What is the benefit of coaching?   An individual who has a coach versus a mentor or trainer comes to their own answer with the help of their coach.   The success rate of someone who has a goal or dream is higher if that person came up with the way forward versus getting the way forward from someone else.  Using a coach to explore possibilities, then create solutions moving towards, or forward, then designing actions to meet or get to a desired outcome is enhanced when partnering with a coach.  The coach is also a sounding board so the client has the time and space to think out loud, while the coach clarifies and expands thinking with powerful questions to support the client in exploring their ideas.

Coaching has a fit like any other self-help or forward-thinking idea.  The benefit with coaching is that the ideas, dreams, goals, or way forward comes from and are decided by the client.  The thoughts and ideas come directly from the client in his or her words.  A way forward, meeting a goal, or getting to one’s dream comes to fruition when it is their own idea and own thought.  The opportunity for this dream or goal coming true goes up exponentially because it is the client’s idea, goal, or dream.

Graduates often share that they learned a great deal from the Certified Professional Coach program at the Center for Coaching Certification and it helped them moved forward in the job or life.  While everyone is different, coach training will help you move forward with your entrepreneurial aspirations and help tie everything together for you because it provides a powerful process for exploring options, setting goals, and creating strategies.

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Stories About Starting a Coaching Business


Imagine Katrina plans to start a coaching business.  She completes her initial training and starts researching and planning for her business.  She then completes her next coach training program and joins the International Coach Federation.  She is hesitant to start because she wants more (as yet undefined) resources and she is unsure she is good enough to coach.  She stays in a job and is regularly drawn back to researching and planning.  This continues for five years before she decides to start a coaching business obviously doesn’t work for her, so she commits to staying in a job where she is unhappy.


Envision Richard completing his coaching certification and hanging out the proverbial shingle for his new coaching business.  While he is uncomfortable with marketing he does update his LinkedIn profile and talk to people in his network, so he gets a few referrals.  Richard coaches a few people at a time and while he wants more clients he procrastinates doing the marketing.  The coaching business continues on a part time basis, so Richard decides to get other work too.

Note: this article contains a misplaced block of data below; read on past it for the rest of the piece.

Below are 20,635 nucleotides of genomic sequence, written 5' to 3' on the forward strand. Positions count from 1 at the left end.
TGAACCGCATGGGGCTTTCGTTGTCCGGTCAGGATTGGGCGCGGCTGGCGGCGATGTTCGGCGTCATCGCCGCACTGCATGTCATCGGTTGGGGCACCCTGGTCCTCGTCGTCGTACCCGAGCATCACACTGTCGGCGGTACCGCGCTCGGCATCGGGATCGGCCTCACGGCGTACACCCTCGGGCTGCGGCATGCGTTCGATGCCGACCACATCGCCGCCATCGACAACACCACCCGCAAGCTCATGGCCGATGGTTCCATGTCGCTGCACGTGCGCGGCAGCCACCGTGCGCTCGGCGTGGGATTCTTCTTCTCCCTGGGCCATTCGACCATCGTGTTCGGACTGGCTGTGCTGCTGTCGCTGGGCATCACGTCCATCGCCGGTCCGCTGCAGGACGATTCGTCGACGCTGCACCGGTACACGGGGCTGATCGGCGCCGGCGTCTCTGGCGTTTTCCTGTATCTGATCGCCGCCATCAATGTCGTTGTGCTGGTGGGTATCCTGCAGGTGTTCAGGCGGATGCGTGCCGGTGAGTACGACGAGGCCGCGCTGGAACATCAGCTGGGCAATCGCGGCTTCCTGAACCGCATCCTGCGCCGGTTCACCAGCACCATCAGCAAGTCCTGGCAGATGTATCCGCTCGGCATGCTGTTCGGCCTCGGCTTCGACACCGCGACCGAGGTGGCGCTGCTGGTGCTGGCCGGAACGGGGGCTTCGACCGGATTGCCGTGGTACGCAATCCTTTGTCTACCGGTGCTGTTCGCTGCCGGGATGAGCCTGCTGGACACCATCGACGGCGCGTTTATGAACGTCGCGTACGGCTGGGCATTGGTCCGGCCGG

Visualize Maria starting a coaching business.  After she completes her coach training she utilizes the resources provided and the examples in the previous blogs to develop her plan.  She commits to scheduled action steps and actively talks about what she is doing with her network.  As she spreads the word her contacts refer people to her for coaching.  She ensures she provides a quality service and her clients refer others too.  Maria continues to work on her business consistently and she achieves her goals for the business.

After reading these examples, reflect on the possibilities:

  • Which outcome do you want for yourself?
  • What will it take to achieve that outcome?
  • How will you motivate yourself to follow-through?
  • What resources will you use to create success?
  • What might get in the way?
  • How will you move past the challenges?
  • What is your action plan?
  • Describe your ideal outcome.

The choice is yours – choose what you want and commit to taking the action so you create success.

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Marketing Plan Outline for a Coaching Business

Provided as an outline for you to write your marketing plan for your coaching business, this includes areas to cover and explanations on what to include. 

  1. Market Research Summary – written last, this is a global summary
  2. Profession / Industry Economics
    1. Market Size and Demand – include information on the potential client base and demand for your services and sales patterns
    2. Trends – what is the growth of your market
    3. Influencers – how the economy, business environment, and politics impact sales
  3. Barriers – what specifically could interfere with your marketing efforts
    1. Strategies to Overcome Barriers – how specifically will you overcome barriers
  4. Target Market – include their demographics as well as their reasons for buying
  5. Competition – who else does what you do in your market, what do they charge, how do they compare
  6. Unique Selling Proposition – what makes your services special and different
  7. Branding – include your messaging and your design
  8. Description – describe what you offer succinctly and include your bio with education, coach training, and experience
  9. Pricing – how much will you charge for what you offer and what is your level of flexibility for negotiation